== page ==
Home based offices can be hazardous.  Here are some of the physical and technological hazards you should know about and avoid.

Home Office Computer Safety

Items to consider:

  • Floor surfaces should be level, dry and free of frayed seams; carpets need to be well secured to the floor.
  • Surfaces should be free of tripping, slipping or bumping hazards.
  • Never allow electrical or telephone cords in walkways.
  • All stairs with four or more steps should be equipped with handrails.

Fire Safety

Items to consider:

  • Keep your workplace clean and clear, with unfiled papers and combustible material kept to a minimum. Trash should be disposed of promptly.
  • Be sure to have a working smoke detector and suitable fire extinguisher for your workspace.
  • Plan a fire escape route and keep fire exits unobstructed.
  • Do you have a coffeepot or space heater in your home office? If so, be sure to keep flammable materials like papers away from its hot surface.

Electrical Safety

Items to consider:

  • A major cause of fire is overloaded electrical circuits, so take care not to overload outlets with too many plugs. If additional outlets are needed, have a qualified electrician properly install them.
  • Circuit breakers or fuse panels should be labeled and accessible.
  • Electrical plugs, cords, panels and receptacles should be in good condition and free or frayed or loose wires, bare conductors or broken insulation.
  • Older homes with two-wire grounded outlets that require plug adapters will not afford adequate protection for personal computers – three-wire grounded outlets is optimal.  Computer equipment should also be connected to a surge protector.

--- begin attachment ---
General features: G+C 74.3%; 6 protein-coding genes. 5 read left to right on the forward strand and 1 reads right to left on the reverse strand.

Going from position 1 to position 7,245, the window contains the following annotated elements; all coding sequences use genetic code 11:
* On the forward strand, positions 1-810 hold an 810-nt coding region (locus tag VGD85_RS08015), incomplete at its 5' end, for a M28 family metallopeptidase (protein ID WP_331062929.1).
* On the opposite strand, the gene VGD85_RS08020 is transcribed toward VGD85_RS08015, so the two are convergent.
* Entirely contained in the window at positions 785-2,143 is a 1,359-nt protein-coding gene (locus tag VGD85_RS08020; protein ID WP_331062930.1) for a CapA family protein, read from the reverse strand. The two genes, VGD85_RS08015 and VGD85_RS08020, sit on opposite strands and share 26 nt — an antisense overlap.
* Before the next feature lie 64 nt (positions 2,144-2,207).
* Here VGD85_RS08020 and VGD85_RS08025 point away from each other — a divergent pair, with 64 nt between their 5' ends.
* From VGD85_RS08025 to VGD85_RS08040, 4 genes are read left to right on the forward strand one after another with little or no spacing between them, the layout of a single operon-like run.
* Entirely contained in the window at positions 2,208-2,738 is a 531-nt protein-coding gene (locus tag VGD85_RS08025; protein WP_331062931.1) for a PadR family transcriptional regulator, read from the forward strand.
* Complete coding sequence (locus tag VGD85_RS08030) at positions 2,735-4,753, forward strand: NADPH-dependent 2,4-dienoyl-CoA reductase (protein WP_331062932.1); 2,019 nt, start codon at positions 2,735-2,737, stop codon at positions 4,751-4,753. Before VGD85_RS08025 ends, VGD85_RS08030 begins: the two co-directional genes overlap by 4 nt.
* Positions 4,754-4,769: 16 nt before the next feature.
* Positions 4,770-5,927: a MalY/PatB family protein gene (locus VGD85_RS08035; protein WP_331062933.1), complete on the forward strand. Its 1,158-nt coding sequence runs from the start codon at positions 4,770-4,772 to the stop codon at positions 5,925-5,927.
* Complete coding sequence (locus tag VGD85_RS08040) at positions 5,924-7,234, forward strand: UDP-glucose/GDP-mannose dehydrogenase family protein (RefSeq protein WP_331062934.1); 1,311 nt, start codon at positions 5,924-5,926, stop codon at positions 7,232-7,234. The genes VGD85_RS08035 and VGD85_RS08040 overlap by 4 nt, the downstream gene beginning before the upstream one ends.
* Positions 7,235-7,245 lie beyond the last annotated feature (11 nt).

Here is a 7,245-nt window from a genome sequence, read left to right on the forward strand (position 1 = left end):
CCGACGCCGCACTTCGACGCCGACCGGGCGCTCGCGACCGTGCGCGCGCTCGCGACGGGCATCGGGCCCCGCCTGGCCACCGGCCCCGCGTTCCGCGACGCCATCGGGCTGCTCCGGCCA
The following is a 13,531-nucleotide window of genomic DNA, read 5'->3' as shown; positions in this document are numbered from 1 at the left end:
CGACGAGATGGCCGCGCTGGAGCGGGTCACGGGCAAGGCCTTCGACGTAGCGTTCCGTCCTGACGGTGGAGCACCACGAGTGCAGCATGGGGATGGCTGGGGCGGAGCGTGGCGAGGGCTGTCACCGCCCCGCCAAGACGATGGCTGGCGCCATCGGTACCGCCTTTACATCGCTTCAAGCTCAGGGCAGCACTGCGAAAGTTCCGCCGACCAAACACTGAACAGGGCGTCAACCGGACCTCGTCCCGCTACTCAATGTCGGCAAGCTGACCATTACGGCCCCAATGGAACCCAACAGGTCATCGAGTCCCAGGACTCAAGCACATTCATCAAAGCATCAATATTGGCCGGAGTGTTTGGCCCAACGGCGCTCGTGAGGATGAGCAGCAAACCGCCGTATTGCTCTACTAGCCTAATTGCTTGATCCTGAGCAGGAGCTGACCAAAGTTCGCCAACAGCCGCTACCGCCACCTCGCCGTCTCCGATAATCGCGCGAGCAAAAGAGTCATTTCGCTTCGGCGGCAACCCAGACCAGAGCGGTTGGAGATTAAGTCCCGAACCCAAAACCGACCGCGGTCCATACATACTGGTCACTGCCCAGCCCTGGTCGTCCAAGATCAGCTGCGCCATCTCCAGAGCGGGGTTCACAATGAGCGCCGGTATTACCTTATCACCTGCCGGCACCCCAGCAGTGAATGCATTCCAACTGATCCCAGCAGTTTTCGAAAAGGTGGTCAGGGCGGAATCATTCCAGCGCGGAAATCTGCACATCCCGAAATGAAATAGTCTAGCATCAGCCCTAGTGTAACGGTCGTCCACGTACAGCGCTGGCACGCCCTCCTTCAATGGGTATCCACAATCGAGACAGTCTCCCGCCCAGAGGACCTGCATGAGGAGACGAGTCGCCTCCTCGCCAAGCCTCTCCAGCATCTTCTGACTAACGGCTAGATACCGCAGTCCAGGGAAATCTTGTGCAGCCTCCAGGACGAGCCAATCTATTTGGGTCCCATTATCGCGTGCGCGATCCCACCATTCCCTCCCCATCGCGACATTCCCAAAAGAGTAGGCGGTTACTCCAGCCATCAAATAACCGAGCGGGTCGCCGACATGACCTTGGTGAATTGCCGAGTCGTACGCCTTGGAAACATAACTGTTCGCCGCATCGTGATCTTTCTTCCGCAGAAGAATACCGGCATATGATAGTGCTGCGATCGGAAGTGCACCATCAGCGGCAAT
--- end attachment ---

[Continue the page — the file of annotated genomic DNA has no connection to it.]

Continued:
• Make sure your electrical components have sufficient ventilation.
  • Phone lines, electrical cords and extension wires should be secured under a desk or alongside a baseboard.

Air Quality

Items to consider:

  • Work in a well-ventilated area. Fans can help.
  • Prohibit smoking – it’s stinky, bad for the smoker and the poor nonsmoker breathing in the secondhand smoke.
  • Properly handle office chemicals and use in well-ventilated areas.
  • Store chemicals, especially those that are toxic, in a safe and secure storage area.
  • Purchase and install a carbon monoxide detector.

Office Safety

Items to consider:

  • Company policies follow outside the office.
  • Chairs and other office furnishings should be structurally sound so that their use does not cause injury.
  • Paper shredders and other equipment that could cause physical injury should be turned off an unplugged when not in use.

Computer Workstations

Items to consider:

  • Workstations should be arranged so that they are comfortable and do not cause unnecessary strain on the back, arms or neck.
  • Your computer should be placed either on a standard-height desk or workstation specifically designed for its use.
  • Use a standard five-legged computer chair with good back and arm support.
  • Position your keyboard directly in front you at approximate elbow height.
  • Take some breaks where you can stretch, get up and move around.

Child Safety

Items to consider:

  • Keep any and all sharp office implements away and out of reach from small children.  Small heavy items in a child’s hand, such as paperweights, could also cause injury.
  • Cover unused sockets with plastic covers. Use a surge protector with an on-off switch that can easily turn off the source of power.  Get on your hands and knees and make sure there are no cords that could trip up little feet.
  • Consider keeping your children out of the office and/or locking the door to the workspace.